Monday, October 26, 2009

When Is It Done?

I don’t like that word, “finish.” When something is finished that means it’s dead, doesn’t it? I believe in everlastingness. I never finish a painting. I just stop working on it for awhile. – Arshile Gorky

Fred wrote this quote down from the exhibition we just attended in Philadelphia, a full retrospective of Gorky’s paintings.* “Here,” he said later, bringing out his notebook, “you’ll like this.” And I do. Very much. It echoes what I have said about writing.

When I was in my teens and first awakening to literature and how a writer could speak through writing in a way you can’t speak any other way, I thought that the words I was reading in Virginia Woolf’s book or Jean Rhys’s book or Kurt Vonnegut’s book were the chiseled words they had firmly and finally decided upon and that in no way could they be changed or improved upon. When you wrote, I thought, your job was to line up the best words and get it right.

I have submitted The Guru Looked Good to many people under different circumstances, and each time I polish it up, and each time I think that’s the best it can be. I think it’s done. And then the next submission time or performance comes around and I see many places where I can sharpen the focus, and I make changes.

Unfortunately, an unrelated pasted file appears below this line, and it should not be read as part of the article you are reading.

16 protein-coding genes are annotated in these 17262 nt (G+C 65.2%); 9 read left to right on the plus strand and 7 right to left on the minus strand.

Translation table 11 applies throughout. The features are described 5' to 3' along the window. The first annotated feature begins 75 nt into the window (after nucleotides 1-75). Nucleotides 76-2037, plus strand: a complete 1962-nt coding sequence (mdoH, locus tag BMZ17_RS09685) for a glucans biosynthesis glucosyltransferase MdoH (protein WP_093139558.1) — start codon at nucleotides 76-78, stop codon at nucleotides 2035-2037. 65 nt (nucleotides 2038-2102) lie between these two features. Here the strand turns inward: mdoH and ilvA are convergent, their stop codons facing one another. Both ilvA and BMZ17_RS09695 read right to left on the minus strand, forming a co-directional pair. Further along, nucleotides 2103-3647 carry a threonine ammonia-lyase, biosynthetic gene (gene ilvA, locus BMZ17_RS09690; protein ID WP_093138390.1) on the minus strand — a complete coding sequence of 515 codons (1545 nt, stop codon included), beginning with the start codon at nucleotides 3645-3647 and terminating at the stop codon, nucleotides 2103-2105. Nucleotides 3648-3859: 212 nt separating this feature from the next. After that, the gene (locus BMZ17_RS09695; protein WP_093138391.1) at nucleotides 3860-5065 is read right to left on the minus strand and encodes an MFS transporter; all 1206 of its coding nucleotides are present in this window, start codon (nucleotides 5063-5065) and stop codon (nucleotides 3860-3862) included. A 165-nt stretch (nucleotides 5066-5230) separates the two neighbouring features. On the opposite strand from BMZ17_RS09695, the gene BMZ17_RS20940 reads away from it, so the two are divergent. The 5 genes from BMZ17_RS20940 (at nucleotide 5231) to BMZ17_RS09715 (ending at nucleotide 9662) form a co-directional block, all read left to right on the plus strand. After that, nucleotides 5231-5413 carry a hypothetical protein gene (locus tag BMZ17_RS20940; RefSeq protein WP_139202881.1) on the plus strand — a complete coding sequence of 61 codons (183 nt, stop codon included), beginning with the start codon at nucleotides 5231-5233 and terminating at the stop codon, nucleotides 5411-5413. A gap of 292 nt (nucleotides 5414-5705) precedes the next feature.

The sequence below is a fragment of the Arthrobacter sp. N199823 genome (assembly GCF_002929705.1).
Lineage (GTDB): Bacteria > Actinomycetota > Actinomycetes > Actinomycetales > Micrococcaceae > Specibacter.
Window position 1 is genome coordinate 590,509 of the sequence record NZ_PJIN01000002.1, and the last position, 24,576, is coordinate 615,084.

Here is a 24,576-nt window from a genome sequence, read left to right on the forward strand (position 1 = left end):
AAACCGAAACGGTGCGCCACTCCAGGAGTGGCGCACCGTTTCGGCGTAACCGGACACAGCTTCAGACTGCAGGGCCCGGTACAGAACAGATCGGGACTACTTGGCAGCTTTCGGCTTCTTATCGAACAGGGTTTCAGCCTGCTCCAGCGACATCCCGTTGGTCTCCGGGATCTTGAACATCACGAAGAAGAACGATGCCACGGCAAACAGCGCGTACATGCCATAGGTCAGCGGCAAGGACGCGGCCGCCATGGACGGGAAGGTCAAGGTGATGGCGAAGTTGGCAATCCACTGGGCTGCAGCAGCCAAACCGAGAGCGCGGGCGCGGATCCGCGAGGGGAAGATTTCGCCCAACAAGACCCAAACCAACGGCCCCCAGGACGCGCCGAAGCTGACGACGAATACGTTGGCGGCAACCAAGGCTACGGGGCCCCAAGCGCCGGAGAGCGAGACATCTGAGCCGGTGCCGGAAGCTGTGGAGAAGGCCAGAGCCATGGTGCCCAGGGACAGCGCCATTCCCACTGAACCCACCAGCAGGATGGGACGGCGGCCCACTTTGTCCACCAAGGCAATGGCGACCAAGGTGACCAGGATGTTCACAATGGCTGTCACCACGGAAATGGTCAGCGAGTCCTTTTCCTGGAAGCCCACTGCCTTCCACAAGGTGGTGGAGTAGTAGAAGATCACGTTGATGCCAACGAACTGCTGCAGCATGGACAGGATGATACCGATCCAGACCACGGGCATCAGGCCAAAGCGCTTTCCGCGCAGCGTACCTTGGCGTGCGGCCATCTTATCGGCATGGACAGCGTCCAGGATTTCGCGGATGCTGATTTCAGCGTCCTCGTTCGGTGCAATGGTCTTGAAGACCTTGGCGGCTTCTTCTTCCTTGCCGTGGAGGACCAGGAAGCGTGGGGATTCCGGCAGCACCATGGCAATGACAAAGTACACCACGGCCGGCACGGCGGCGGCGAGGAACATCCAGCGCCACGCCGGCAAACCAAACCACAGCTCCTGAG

I came to realize that when something is published it’s a snapshot of something in motion – you’re catching the work at a particular moment. Writers don’t usually return to something once it’s published, but that doesn’t mean it’s “done.” Nothing’s ever done. The writing – the art -- is alive.

Which could bring me to the subject of getting someone to edit your work. A sore subject with some.

Recently, I was on a panel of mostly memoir writers and someone from the audience – a well meaning writer -- asked us if we recommended having someone edit your work. Two people on the panel, in unison, answered immediately, “Yes.”

I had to chime in. I had to fight this automatic yes.

There is a place – somewhere – for outside editing, but it is a relatively small and insignificant place when we’re talking about writing and especially about memoir which is the most personally demanding form of writing. So much of writing – and the pleasure and effort of writing -- when you’re thinking about putting your work out in the world – is about revisiting your creation and seeing what occurs to you as you read it through again. So I sometimes do plenty of editing when I’m preparing something for presentation.

But editing is the easy part. Kind of like coasting after you've biked to the top of the hill.

I am much more interested in those first grabs for material, when you really have to take risks and reach into yourself and choose what images you are going to go with and what trail of crumbs you are going to follow. That’s what we do in our workshops and it is the most difficult part of writing.

Back to editing since those two writers who said, “Yes!” so effortlessly later took such umbrage with my contrasting point of view.

Very very very few people are capable of editing your work. Certainly not some random professional. A good professional will most likely, at best, tell you how to get your work to conform to some standard. And if that’s your goal, well good-bye and good luck.